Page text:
Green taxes wont be cut, says Boris Johnson

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The Prime Minister insisted his Government “will do everything we can” to help hard-pressed families ahead of the autumn Budget. But he rejected calls from the Net Zero Scrutiny Group of Tory MPs for levies on energy bills to be dumped in response to price surges. The green levy – which adds £153 to the average energy bill – is used to fund renewable energy schemes, a key feature of the Government’s recently unveiled supply security strategy.

However, it has been a source of backbench ire during the escalating energy crisis. Some 20 Tory MPs and peers wrote to the PM demanding the scrapping of green taxes on energy bills earlier this year.

Chancellor Rishi Sunak has now provided households with up to £350 of annual savings on household energy bills through a £9billion rebate scheme. But he has maintained the green levies, which have continued under successive Tory prime ministers since David Cameron.

In remarks likely to enrage his Tory critics, the PM hit out at “prejudice” surrounding his green policies and insisted levies designed to encourage the use of renewable energy could save money.

Speaking during his trade visit to India, Mr Johnson said: “I want to do everything we can to alleviate the cost of living.

“But, actually, if you look, there’s a lot of prejudice against the green agenda.

“Actually, green technology, green sustainable electricity can help to reduce bills.

“Overall, if you look at what we have done with renewables, it has helped to reduce bills over the last few years and will continue to do so.

“That’s why one of the things I want to do is use this moment to really drive towards more offshore wind turbines.

“This country used to be number one for offshore wind, then China overtook us. We need to regain our lead, we need to build them faster and we can do it.”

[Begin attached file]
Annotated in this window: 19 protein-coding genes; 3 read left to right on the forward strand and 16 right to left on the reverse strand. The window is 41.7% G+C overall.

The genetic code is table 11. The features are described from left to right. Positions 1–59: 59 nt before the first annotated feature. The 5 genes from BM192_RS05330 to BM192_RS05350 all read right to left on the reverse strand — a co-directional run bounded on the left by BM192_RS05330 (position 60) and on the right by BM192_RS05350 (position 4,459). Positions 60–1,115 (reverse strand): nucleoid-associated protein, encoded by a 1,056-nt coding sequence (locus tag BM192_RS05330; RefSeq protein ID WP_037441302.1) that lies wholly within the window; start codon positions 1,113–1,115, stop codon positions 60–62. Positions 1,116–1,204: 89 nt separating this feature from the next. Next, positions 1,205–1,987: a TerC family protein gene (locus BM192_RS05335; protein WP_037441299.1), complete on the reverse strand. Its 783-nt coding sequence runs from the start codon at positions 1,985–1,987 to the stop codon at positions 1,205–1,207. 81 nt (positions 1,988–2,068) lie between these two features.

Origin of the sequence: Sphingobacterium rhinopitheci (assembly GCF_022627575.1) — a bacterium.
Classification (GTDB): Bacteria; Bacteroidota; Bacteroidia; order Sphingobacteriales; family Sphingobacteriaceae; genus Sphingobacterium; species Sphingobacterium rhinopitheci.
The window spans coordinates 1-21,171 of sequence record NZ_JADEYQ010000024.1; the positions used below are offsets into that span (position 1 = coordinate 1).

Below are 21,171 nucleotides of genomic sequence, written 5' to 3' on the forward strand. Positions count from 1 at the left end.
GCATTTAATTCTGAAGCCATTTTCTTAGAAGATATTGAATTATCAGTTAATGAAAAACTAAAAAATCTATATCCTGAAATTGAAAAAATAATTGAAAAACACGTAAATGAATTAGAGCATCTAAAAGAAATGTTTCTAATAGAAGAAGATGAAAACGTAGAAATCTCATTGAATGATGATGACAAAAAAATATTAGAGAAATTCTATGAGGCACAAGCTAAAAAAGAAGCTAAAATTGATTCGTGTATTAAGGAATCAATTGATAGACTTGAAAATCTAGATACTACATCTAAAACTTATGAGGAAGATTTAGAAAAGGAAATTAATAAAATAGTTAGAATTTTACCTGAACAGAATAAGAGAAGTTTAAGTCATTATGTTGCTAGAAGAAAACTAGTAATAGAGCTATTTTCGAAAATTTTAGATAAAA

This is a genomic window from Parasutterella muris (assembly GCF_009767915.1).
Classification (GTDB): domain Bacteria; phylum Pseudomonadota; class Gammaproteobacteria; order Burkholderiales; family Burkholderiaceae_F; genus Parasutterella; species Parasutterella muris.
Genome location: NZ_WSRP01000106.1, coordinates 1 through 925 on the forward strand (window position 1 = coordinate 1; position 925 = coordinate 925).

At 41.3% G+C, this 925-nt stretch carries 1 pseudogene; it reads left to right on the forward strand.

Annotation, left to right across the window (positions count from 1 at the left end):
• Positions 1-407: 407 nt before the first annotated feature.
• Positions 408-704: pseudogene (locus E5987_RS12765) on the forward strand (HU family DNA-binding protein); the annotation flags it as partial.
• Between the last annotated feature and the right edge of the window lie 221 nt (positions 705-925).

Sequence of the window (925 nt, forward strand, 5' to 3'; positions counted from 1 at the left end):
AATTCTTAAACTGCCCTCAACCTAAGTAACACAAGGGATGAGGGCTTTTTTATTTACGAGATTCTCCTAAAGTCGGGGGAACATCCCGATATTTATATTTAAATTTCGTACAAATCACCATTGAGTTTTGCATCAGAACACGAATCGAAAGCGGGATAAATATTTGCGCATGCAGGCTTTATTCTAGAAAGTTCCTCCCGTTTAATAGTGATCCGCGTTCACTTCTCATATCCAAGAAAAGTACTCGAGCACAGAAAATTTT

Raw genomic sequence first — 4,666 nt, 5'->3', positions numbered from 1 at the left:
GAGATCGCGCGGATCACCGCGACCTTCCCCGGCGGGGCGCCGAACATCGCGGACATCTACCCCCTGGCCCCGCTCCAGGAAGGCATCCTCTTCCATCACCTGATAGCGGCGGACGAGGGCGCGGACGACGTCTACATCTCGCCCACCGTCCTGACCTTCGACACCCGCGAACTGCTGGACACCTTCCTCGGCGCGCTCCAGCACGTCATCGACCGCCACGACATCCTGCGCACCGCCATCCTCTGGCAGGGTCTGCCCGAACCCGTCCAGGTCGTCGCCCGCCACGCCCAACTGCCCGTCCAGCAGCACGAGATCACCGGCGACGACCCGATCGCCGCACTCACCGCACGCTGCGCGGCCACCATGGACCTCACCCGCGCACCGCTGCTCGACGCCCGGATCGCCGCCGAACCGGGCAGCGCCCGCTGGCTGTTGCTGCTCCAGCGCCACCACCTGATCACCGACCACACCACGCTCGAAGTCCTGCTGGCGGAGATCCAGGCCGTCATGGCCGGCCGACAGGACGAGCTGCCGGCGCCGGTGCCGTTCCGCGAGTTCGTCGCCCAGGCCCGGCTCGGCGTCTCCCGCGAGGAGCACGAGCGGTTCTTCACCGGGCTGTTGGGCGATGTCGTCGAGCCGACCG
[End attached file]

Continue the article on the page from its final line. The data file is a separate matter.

Asked if the Government could bring in new measures to help families cope with the cost of living, the PM ruled nothing out while highlighting the £22billion package of support already unveiled this year.

He said: “We’ll do whatever we can to help, but don’t forget what we’ve already done. So there’s the council tax abatement of £150 for everybody in bands A to D homes.

“We’ve cut taxes for most people by lifting the National Insurance threshold. That’s actually quite a big tax cut for loads of people.

“We’re continuing with all the support that we’ve got. We’ve cut fuel duty by the biggest amount ever, a 5p cut in fuel duty.

“Together, the package is worth £22billion. But the best answer is to have high wage, highskilled jobs, which is why we’re off to India, to get more investment into this country.”

Pressed on the possibility of more support, he said: “I’m saying we’ll do everything we can” to help, but I’m pointing to what we’ve already done. “

Tory MP Craig Tracey, a member of the Net Zero Scrutiny Group , said: “I’ve really welcomed the stance from Government that they will be doing all they can to help families with the cost of livingand that they are exploring all options.

“But that has surely got to include looking at how much our constituents are disproportionately burdened by the green levies that add a considerable amount to their energy bills.

“That doesn’t mean we need to jettison future ambitions to provide greener options.

“It just sends the clear message that Government do understand the issues people are facing here and now, and are prepared to act to help.

“While there are many parts of the current cost of living challenges which are out of Government control, this is certainly one lever that can be pulled which could have such a positive impact, helping our constituents.

“Particularly some of those most vulnerable to sudden price changes.”

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The energy price cap, which spiked 54 percent this month to an eyewatering £1,971 per year, is likely to rise again in October.

Energy specialists Cornwall Insight predict a further 34 percent increase to £2,599 per year when the cap is updated in the autumn.

Office for Budget Responsibility (OBR) analysis of wholesale oil and gas prices suggests bills could increase by as much as 40 percent.

In either scenario, this would mean price-capped energy bills will have more than doubled in less than 12 months.

Bosses of the UK’s largest energy firms have warned that four in 10 people could fall into fuel poverty in October as wholesale prices rocket.

They have called for a “social tariff” to help protect the poorest customers.

As costs soar and wages fall, the OBR has warned living standards face their biggest drop in a single year since records began in the mid-1950s.

Inflation, now at a 30-year high, rocketed to seven percent during March with analysts expecting it to reach 8.7 percent later this year.

March’s inflation figure does not take into account the average 54 percent hike in energy bills that was applied to around 22 million households three weeks ago.

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